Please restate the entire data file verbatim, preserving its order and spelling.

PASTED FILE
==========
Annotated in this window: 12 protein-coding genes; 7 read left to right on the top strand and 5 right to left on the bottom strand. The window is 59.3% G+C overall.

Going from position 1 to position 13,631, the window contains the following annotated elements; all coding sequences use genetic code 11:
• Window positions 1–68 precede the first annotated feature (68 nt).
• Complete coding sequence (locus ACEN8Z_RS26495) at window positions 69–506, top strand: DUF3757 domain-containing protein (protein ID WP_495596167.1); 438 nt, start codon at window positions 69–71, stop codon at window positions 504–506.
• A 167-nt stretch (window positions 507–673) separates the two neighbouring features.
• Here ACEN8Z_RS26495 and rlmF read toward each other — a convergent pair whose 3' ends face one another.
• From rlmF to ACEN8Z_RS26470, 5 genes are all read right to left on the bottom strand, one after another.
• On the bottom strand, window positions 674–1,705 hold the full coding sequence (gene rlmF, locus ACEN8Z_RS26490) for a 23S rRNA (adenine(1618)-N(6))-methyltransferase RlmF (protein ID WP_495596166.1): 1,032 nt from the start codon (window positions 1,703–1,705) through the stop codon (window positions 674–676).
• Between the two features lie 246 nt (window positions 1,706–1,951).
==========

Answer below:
Annotated in this window: 12 protein-coding genes; 7 read left to right on the top strand and 5 right to left on the bottom strand. The window is 59.3% G+C overall.

Going from position 1 to position 13,631, the window contains the following annotated elements; all coding sequences use genetic code 11:
• Window positions 1–68 precede the first annotated feature (68 nt).
• Complete coding sequence (locus ACEN8Z_RS26495) at window positions 69–506, top strand: DUF3757 domain-containing protein (protein ID WP_495596167.1); 438 nt, start codon at window positions 69–71, stop codon at window positions 504–506.
• A 167-nt stretch (window positions 507–673) separates the two neighbouring features.
• Here ACEN8Z_RS26495 and rlmF read toward each other — a convergent pair whose 3' ends face one another.
• From rlmF to ACEN8Z_RS26470, 5 genes are all read right to left on the bottom strand, one after another.
• On the bottom strand, window positions 674–1,705 hold the full coding sequence (gene rlmF, locus ACEN8Z_RS26490) for a 23S rRNA (adenine(1618)-N(6))-methyltransferase RlmF (protein ID WP_495596166.1): 1,032 nt from the start codon (window positions 1,703–1,705) through the stop codon (window positions 674–676).
• Between the two features lie 246 nt (window positions 1,706–1,951).